To honor the ancestors on whose land I exist, I am re-posting this message from the United American Indians of New England:
WHAT IS NATIONAL DAY OF MOURNING? An annual tradition since 1970, Day of Mourning is a solemn, spiritual and highly political day.
Many Native Americans fast from sundown the day before through the afternoon of that day (and have a social after Day of Mourning so that participants in DOM can break their fasts).
We are mourning our ancestors and the genocide of our peoples and the theft of our lands. NDOM is a day when we mourn, but we also feel our strength in political action. Over the years, participants in Day of Mourning have buried Plymouth Rock a number of times, boarded the Mayflower replica, and placed ku klux klan sheets on the statue of William Bradford, etc.
How you can still support the National Day of Mourning even if you can’t come to Plymouth?
If you are unable to participate directly in the National Day of Mourning in Plymouth, MA, here are five ways you can express your solidarity with United American Indians of New England and the National Day of Mourning:
1. Help raise the public profile of the National Day of Mourning through social media, articles and letters to the editor. Would you rather support National Day of Mourning Plymouth than engage in what is fundamentally a celebration of white supremacy, the theft of a continent and the genocide of Indigenous peoples? Say why on your Facebook page, via twitter, or in your local paper. Send a copy of what you write to National Day of Mourning organizers at email@example.com.
2. Use Thanksgiving Day as a ‘teachable moment’ to educate family and friends. If you gather to partake in a Thanksgiving feast, have a reading before the eating begins.
- Here is one possible text that is just about the right length and ably debunks the peaceful co-existence myth of the ‘first Thanksgiving’: Matthew Hughey’s “On Thanksgiving: Why Myths Matter” (www.racismreview.com/blog/2009/11/24/on-thanksgiving-why-myths-matter/)
- You can also read something appropriate from the http://www.UAINE.org website.
- If appetites are whetted for more truth-telling, you can recommend for further reading David Stannard’s American Holocaust: Columbus and the Conquest of the New World (see excerpts here: http://www.thirdworldtraveler.com/History/American_Holocaust.html).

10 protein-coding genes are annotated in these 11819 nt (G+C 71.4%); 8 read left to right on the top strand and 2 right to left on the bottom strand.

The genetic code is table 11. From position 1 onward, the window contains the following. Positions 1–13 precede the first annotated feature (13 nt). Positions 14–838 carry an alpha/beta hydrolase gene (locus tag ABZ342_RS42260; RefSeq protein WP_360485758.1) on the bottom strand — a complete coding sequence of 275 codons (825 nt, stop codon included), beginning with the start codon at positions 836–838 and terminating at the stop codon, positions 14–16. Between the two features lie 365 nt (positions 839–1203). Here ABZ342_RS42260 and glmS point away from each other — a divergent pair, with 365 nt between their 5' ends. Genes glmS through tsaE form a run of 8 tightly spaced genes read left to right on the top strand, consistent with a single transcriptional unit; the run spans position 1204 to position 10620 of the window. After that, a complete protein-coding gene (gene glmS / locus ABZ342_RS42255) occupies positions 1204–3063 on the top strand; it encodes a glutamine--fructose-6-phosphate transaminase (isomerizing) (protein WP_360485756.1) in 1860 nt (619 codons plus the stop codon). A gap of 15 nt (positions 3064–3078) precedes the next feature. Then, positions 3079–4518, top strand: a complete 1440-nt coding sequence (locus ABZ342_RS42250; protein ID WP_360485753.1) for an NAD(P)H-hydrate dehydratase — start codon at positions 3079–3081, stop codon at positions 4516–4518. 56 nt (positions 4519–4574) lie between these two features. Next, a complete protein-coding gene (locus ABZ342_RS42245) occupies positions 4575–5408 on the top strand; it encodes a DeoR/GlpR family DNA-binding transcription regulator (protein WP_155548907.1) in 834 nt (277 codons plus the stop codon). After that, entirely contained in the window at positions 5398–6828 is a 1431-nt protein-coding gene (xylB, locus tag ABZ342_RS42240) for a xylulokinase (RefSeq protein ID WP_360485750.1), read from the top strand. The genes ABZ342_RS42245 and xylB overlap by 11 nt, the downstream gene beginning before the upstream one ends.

3. Spread the knowledge and give the “hidden” story a human face by arranging for a member of UAINE to give a talk at a school, church or community center near you.
4. Get involved in campaigns to right some of the wrongs experienced by Indigenous Peoples.
- You can work to free the Native American activist Leonard Peltier (www.whoisleonardpeltier.info/) who has been a political prisoner for 40 years.
- You can join the fight against racist and demeaning mascots (www.changethemascot.org), name brands, and products.
- You can fight to abolish Columbus Day and instead declare Indigenous People’s Day on the 2nd Monday in October.
- Check out the UAINE facebook page and many other media outlets for information about what is happening in your area and what you can do to help. Express your solidarity, and urge others in your community (trade union, social justice organization, religious community, etc.) to help, too.
5. Confront the crisis represented by climate change and the despoliation of the Earth. Indigenous people are on the front lines defending the water and land from pipelines, fracking, mining, and much more. The fossil fuel wars are spearheaded by Indigenous peoples throughout the Americas who are fighting to preserve what is left of their land and treaty rights. “Many non Native people,” Naomi Klein recently wrote, “are starting to realize that Indigenous rights – if aggressively backed by civil challenges, direct action, and mass movements demanding that they be respected – may now represent the most powerful barriers protecting all of us from a future of climate chaos.”